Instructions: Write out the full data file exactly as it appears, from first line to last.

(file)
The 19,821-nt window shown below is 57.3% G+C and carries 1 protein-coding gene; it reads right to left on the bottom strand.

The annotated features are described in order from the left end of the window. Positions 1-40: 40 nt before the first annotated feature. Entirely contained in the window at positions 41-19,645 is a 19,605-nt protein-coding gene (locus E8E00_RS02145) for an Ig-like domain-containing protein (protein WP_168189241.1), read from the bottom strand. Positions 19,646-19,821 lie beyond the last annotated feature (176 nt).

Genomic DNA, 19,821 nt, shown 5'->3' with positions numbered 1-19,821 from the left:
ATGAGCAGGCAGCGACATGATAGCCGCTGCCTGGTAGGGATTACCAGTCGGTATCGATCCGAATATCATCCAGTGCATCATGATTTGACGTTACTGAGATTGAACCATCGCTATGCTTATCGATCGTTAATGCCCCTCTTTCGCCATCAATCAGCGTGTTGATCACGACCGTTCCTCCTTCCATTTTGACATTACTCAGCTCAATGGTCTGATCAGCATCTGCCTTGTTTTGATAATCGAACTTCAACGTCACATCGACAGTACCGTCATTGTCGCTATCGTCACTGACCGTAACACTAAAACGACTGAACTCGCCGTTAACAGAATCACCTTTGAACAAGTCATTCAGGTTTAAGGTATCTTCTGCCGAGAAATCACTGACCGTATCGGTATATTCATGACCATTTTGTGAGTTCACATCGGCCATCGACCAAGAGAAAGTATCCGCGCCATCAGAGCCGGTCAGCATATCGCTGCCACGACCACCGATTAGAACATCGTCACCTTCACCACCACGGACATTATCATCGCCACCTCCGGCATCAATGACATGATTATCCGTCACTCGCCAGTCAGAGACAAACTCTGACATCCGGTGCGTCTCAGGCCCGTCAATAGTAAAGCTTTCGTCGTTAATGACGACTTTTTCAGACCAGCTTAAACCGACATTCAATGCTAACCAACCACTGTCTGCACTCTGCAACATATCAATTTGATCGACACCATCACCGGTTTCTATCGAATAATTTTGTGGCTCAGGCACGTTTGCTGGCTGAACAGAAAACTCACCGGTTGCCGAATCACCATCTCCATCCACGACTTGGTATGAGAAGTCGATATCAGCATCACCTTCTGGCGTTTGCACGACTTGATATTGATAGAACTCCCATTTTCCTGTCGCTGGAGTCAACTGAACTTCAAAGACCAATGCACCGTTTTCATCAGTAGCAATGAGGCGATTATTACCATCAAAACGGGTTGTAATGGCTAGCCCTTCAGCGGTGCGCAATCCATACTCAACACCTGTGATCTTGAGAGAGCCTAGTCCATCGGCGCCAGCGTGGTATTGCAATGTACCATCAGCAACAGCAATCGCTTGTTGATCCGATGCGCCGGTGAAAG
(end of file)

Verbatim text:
The 19,821-nt window shown below is 57.3% G+C and carries 1 protein-coding gene; it reads right to left on the bottom strand.

The annotated features are described in order from the left end of the window. Positions 1-40: 40 nt before the first annotated feature. Entirely contained in the window at positions 41-19,645 is a 19,605-nt protein-coding gene (locus E8E00_RS02145) for an Ig-like domain-containing protein (protein WP_168189241.1), read from the bottom strand. Positions 19,646-19,821 lie beyond the last annotated feature (176 nt).

Genomic DNA, 19,821 nt, shown 5'->3' with positions numbered 1-19,821 from the left:
ATGAGCAGGCAGCGACATGATAGCCGCTGCCTGGTAGGGATTACCAGTCGGTATCGATCCGAATATCATCCAGTGCATCATGATTTGACGTTACTGAGATTGAACCATCGCTATGCTTATCGATCGTTAATGCCCCTCTTTCGCCATCAATCAGCGTGTTGATCACGACCGTTCCTCCTTCCATTTTGACATTACTCAGCTCAATGGTCTGATCAGCATCTGCCTTGTTTTGATAATCGAACTTCAACGTCACATCGACAGTACCGTCATTGTCGCTATCGTCACTGACCGTAACACTAAAACGACTGAACTCGCCGTTAACAGAATCACCTTTGAACAAGTCATTCAGGTTTAAGGTATCTTCTGCCGAGAAATCACTGACCGTATCGGTATATTCATGACCATTTTGTGAGTTCACATCGGCCATCGACCAAGAGAAAGTATCCGCGCCATCAGAGCCGGTCAGCATATCGCTGCCACGACCACCGATTAGAACATCGTCACCTTCACCACCACGGACATTATCATCGCCACCTCCGGCATCAATGACATGATTATCCGTCACTCGCCAGTCAGAGACAAACTCTGACATCCGGTGCGTCTCAGGCCCGTCAATAGTAAAGCTTTCGTCGTTAATGACGACTTTTTCAGACCAGCTTAAACCGACATTCAATGCTAACCAACCACTGTCTGCACTCTGCAACATATCAATTTGATCGACACCATCACCGGTTTCTATCGAATAATTTTGTGGCTCAGGCACGTTTGCTGGCTGAACAGAAAACTCACCGGTTGCCGAATCACCATCTCCATCCACGACTTGGTATGAGAAGTCGATATCAGCATCACCTTCTGGCGTTTGCACGACTTGATATTGATAGAACTCCCATTTTCCTGTCGCTGGAGTCAACTGAACTTCAAAGACCAATGCACCGTTTTCATCAGTAGCAATGAGGCGATTATTACCATCAAAACGGGTTGTAATGGCTAGCCCTTCAGCGGTGCGCAATCCATACTCAACACCTGTGATCTTGAGAGAGCCTAGTCCATCGGCGCCAGCGTGGTATTGCAATGTACCATCAGCAACAGCAATCGCTTGTTGATCCGATGCGCCGGTGAAAG